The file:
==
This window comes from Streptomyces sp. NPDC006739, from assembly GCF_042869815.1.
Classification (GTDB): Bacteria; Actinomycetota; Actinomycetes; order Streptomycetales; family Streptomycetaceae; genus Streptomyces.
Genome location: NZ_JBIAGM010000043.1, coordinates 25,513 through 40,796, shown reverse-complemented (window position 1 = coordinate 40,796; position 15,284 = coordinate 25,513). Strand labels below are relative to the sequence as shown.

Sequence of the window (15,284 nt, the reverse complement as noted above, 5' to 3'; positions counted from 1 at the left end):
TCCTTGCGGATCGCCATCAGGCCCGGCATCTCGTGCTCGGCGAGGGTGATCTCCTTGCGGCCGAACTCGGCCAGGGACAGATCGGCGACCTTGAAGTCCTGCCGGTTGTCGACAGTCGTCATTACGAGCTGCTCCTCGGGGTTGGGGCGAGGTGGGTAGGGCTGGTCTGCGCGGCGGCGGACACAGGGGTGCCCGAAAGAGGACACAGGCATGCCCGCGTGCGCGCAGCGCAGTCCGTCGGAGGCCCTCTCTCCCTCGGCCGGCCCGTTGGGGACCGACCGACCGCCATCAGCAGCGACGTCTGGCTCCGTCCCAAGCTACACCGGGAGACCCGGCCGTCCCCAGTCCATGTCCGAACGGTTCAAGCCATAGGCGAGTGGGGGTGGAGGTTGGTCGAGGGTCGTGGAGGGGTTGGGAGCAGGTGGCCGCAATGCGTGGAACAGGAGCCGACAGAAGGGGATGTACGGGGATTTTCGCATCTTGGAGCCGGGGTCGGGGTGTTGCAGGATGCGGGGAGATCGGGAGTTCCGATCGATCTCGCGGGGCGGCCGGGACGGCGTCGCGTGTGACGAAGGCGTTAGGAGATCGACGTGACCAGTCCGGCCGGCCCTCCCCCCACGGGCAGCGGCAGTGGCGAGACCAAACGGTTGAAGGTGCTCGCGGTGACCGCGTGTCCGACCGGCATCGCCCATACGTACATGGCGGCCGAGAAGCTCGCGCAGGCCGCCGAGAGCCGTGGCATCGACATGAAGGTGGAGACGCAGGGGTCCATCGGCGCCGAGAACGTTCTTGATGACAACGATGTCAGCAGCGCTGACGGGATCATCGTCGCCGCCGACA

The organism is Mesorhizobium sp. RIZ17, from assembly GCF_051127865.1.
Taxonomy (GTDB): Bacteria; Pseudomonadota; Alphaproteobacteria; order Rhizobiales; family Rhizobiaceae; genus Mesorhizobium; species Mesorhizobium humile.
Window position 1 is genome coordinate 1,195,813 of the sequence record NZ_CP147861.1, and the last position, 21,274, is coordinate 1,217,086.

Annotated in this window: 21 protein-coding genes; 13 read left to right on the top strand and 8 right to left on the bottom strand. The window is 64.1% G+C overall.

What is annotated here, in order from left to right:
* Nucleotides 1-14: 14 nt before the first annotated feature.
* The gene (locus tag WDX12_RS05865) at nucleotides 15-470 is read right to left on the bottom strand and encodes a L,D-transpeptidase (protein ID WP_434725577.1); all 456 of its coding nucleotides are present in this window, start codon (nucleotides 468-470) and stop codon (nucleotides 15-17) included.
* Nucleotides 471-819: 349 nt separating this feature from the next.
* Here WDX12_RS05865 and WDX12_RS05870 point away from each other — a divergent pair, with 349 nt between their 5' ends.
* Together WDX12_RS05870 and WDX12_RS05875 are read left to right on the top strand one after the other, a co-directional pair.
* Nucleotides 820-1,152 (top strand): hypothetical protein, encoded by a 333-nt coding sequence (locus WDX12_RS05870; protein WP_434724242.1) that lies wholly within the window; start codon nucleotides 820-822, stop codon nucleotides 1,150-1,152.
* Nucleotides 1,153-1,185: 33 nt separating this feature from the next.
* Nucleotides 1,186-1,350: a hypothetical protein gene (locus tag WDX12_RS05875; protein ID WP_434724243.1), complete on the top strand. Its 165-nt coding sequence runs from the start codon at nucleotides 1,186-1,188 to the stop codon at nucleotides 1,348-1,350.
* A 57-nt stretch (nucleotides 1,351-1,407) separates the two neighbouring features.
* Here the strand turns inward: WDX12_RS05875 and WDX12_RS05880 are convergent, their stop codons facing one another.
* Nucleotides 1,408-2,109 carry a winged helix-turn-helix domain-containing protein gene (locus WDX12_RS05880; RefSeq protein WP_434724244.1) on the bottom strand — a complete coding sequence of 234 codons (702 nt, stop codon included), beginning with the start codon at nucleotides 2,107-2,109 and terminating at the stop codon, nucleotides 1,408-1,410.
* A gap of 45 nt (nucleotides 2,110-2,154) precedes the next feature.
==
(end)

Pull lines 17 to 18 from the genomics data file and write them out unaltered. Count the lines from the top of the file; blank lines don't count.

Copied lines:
* Nucleotides 1,153-1,185: 33 nt separating this feature from the next.
* Nucleotides 1,186-1,350: a hypothetical protein gene (locus tag WDX12_RS05875; protein ID WP_434724243.1), complete on the top strand. Its 165-nt coding sequence runs from the start codon at nucleotides 1,186-1,188 to the stop codon at nucleotides 1,348-1,350.